Opinion

Moyane could disclose Zuma’s tax details – but don’t hold your breath

03 November 2017 - 20:07 By Kyle Cowan
South African Revenue Services commissioner Tom Moyane.
South African Revenue Services commissioner Tom Moyane.
Image: Gallo Images / Rapport / Deon Raath

SARS Commissioner Tom Moyane is sitting with the loaded gun that could see President Jacob Zuma removed from office or absolved of wrongdoing over his taxes.

Moyane may‚ under the Tax Administration Act (TAA)‚ publish Zuma’s tax information‚ or parts thereof without his permission‚ to protect the integrity of the South African Revenue Service.

Following revelations in investigative journalist Jacques Pauw’s new book‚ The President’s Keepers: Those keeping Zuma in power and out of prison‚ which tells how Zuma dodged the taxman’s iron grip for years‚ it would almost certainly be in the best interest of SARS to do just that.

Of more particular interest is the fact that Zuma may have been paid R1-million a month by a Durban-based security company‚ Royal Security‚ for a few months after he took office. Zuma’s long-time friend Roy Moodley is linked to the firm‚ Pauw wrote.

Constitutional law expert Pierre de Vos has said this allegation‚ if true‚ is the most shocking and is an impeachable offence.

The payments to Zuma were picked in a routine tax audit and it emerged that SARS had not received its mandatory cut of the earnings.

The outstanding tax bill was reportedly settled by Moodley himself‚ and that was to be the end of the matter.

Why this apparent wrongdoing was never reported to law enforcement or even the National Assembly by the SARS commissioner at the time‚ Pravin Gordhan‚ is a question that remains to be answered.

But Chapter 6 of the TAA‚ under Section 67 sub-section 5‚ reads as follows:

“The commissioner may‚ for purposes of protecting the integrity and reputation of SARS as an organisation and after giving the taxpayer at least 24 hours’ notice‚ disclose taxpayer information to the extent necessary to counter or rebut false allegations or information disclosed by the taxpayer‚ the taxpayer’s duly authorised representative or other person acting under the instructions of the taxpayer and published in the media or any other manner.”

In a press statement issued on Friday‚ SARS said it was taking legal advice on how to proceed against Pauw and the publisher of the book for violating the confidentiality prescripts of the tax Act.

The Sunday Times‚ which published extracts from the book last weekend‚ was also in the taxman’s crosshairs.

“The premise of the piece hinges on the predictable narrative that the organisation cannot fulfil its mandate since the appointment of Commissioner Moyane because he is allegedly using his position to protect the president‚” the SARS statement reads‚ adding that it was concerned about apparent bias and irresponsible tone of the articles that sought to “cast aspersions on the character of Commissioner Moyane”.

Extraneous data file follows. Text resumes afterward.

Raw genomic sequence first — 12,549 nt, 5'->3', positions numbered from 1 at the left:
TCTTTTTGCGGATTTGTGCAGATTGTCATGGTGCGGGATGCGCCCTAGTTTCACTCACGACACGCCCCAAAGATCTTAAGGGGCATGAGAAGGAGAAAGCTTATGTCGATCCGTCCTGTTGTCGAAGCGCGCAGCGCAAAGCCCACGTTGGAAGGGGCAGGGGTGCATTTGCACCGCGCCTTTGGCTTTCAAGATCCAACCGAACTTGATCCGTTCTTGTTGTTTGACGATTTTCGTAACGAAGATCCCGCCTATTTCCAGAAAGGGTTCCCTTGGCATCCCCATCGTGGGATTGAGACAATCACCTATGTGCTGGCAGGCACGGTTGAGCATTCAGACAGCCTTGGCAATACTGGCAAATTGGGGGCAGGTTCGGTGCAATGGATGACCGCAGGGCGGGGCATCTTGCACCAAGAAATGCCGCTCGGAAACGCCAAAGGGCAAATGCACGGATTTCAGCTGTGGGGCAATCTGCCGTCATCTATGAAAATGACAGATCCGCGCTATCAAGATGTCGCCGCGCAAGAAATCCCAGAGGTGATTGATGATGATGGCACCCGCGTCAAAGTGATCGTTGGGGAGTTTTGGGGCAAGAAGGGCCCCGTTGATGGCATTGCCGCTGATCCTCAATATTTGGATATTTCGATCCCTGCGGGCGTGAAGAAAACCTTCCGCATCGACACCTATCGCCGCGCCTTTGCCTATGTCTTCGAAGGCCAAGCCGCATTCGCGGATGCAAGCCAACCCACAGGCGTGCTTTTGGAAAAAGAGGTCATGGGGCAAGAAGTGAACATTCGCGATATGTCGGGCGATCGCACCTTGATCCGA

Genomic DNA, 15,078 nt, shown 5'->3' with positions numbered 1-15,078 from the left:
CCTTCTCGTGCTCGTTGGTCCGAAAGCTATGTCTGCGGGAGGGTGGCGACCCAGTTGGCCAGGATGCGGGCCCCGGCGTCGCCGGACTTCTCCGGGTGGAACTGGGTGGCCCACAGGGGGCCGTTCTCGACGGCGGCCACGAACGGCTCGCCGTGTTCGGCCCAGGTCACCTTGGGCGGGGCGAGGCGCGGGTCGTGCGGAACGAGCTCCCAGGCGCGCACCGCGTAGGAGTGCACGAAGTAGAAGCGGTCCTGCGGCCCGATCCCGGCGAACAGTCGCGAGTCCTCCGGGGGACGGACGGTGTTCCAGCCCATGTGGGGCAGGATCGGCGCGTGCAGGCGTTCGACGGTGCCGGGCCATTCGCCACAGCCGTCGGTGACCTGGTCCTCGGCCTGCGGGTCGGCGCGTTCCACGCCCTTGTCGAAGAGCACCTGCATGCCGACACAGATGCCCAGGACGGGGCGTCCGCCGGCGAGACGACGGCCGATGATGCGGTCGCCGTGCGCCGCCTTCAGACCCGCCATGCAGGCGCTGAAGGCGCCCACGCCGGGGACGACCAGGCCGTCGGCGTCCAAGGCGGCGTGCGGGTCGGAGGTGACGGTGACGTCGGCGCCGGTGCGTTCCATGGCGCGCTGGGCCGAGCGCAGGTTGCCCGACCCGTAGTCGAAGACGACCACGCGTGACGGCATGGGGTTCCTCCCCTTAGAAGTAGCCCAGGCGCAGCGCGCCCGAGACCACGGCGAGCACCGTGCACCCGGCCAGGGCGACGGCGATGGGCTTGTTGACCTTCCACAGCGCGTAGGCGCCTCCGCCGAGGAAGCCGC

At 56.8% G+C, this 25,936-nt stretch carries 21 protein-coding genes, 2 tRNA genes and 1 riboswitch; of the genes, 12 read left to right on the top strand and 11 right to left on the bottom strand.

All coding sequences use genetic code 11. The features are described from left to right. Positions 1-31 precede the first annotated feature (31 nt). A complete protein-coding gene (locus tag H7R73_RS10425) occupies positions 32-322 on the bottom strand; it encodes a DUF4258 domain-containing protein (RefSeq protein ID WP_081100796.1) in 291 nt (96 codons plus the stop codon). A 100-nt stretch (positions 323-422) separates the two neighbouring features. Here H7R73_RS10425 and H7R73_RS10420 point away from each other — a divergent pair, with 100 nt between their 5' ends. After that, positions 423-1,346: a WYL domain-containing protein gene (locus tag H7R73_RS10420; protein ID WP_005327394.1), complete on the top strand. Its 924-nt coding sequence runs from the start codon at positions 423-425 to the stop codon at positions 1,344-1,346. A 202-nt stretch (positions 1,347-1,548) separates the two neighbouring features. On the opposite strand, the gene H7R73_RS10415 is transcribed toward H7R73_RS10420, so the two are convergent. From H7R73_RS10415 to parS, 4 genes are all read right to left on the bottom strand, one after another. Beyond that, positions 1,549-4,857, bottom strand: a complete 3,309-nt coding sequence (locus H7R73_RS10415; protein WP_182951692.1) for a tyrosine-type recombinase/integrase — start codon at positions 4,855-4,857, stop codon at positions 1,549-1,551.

SARS points out that the allegations about Zuma’s tax affairs refer to events that occurred prior to Moyane being appointed.

“Another fact that proves that the book and the newspaper report are devoid of any factual substance is that all former SARS officials mentioned in the article voluntarily resigned from SARS‚” the statement continues‚ a reference to the members of the so-called rogue unit who were investigating Zuma and his pals when they left SARS under a cloud.

But the next part of the SARS statement is nothing more than jargon designed to please Number One and mislead the public at large.

“It must be appreciated that‚ as a result of the dictates of the TAA‚ the commissioner is unable to address the veracity of the allegations insofar as they relate to engagement between SARS and other parties‚ including the president.

“We reiterate that the commissioner‚ along with all former and current SARS officials‚ is compelled to uphold the confidentiality of any taxpayer’s information‚ regardless of the position or status of the taxpayer.”

After lamenting the “difficult position” SARS has been put in by the book‚ its statement gets even better:

“SARS cannot refute such reckless reporting by publishing the correct information‚ for in doing so SARS would contravene the law and also breach the relationship of trust between SARS and taxpayers.”

It would appear then‚ that if Moyane was truly concerned about the negative perception of SARS created by the allegations‚ he could reveal the truth of what he and SARS have labelled false.

In so doing‚ Moyane would prove once and for all that Zuma was not receiving preferential treatment from the tax collector.

But don’t hold your breath.

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